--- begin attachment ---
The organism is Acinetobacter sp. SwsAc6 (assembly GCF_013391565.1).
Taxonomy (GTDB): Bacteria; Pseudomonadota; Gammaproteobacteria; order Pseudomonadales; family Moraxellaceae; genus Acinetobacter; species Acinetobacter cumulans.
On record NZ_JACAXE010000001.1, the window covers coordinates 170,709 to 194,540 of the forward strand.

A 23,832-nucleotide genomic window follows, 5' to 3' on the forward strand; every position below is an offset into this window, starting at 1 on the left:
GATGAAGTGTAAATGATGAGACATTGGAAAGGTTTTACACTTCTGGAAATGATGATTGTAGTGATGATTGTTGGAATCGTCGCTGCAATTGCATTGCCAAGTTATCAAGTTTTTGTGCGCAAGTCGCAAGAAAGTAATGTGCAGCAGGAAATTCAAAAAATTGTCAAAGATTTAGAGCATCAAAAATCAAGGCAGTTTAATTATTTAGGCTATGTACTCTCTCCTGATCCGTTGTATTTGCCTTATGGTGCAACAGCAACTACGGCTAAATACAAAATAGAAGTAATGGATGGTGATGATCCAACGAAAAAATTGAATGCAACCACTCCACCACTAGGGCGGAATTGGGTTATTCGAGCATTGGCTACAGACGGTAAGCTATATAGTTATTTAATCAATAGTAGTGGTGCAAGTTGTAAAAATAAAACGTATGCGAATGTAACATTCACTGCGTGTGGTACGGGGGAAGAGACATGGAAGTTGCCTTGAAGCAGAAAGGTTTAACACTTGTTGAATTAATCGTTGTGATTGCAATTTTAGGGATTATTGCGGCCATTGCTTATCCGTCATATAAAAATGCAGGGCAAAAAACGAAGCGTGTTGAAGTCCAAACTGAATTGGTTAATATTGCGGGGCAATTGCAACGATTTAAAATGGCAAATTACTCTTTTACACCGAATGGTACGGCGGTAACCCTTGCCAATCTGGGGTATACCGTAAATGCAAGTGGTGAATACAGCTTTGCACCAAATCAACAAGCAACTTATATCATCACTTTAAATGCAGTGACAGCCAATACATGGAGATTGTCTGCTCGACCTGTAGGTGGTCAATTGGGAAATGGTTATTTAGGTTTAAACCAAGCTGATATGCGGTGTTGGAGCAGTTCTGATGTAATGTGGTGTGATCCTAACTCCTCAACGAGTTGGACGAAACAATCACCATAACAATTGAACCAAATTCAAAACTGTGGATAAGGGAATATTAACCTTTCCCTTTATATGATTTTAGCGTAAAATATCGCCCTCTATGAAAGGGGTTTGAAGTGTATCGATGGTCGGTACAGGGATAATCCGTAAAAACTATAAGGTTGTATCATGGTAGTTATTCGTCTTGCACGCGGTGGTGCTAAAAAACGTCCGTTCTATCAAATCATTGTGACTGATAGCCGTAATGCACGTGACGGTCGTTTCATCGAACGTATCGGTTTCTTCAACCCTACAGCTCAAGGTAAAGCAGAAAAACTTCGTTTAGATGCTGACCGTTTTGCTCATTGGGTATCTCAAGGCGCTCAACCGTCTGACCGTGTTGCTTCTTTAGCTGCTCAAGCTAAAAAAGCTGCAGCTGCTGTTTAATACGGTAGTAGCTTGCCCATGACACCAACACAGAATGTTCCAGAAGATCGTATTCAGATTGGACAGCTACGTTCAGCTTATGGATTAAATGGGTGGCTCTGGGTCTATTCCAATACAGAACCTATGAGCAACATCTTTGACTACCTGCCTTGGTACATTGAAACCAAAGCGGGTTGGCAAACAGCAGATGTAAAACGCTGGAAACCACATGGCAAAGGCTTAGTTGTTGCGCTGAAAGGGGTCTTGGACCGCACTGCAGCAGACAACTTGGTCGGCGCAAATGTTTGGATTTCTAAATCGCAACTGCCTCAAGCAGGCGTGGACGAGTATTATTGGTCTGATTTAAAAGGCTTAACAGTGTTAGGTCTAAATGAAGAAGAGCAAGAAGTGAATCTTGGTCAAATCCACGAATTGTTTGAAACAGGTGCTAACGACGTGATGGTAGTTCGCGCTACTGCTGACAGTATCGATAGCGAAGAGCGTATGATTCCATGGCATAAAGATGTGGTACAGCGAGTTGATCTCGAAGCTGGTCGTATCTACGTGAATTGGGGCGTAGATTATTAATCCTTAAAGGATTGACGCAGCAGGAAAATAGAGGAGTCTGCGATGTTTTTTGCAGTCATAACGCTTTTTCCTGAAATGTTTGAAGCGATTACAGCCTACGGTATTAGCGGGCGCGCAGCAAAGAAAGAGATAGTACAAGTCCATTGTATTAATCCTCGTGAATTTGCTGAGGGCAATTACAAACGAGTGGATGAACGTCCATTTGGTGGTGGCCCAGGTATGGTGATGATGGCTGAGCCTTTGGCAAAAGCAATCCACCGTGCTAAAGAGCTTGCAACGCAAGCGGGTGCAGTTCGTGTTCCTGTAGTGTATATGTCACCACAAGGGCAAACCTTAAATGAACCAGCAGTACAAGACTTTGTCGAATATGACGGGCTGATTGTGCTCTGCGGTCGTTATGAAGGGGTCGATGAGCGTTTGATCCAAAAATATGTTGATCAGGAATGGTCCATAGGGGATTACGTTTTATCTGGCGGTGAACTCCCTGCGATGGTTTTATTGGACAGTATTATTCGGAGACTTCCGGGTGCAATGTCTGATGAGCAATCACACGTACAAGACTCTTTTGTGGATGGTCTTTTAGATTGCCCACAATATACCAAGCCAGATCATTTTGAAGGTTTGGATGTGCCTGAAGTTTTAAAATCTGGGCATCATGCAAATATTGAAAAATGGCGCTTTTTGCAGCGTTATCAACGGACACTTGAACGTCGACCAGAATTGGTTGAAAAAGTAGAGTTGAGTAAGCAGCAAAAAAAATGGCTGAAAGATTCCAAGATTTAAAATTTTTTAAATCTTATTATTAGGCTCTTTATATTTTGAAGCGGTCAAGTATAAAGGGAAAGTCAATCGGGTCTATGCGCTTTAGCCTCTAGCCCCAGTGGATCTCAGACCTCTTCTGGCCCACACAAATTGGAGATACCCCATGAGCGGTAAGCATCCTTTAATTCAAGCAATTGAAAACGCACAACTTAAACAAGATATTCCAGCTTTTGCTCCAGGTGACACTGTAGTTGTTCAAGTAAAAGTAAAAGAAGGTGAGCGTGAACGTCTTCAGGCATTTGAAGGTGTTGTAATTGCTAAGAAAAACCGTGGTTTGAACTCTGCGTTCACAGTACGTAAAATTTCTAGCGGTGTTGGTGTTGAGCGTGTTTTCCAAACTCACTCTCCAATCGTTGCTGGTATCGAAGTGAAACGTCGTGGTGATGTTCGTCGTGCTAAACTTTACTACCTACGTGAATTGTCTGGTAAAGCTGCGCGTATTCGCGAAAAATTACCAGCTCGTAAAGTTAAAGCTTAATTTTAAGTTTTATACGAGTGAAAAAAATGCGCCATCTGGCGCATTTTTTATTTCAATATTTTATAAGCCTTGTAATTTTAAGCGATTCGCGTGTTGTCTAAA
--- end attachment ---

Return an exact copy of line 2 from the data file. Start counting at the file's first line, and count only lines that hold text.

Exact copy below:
Taxonomy (GTDB): Bacteria; Pseudomonadota; Gammaproteobacteria; order Pseudomonadales; family Moraxellaceae; genus Acinetobacter; species Acinetobacter cumulans.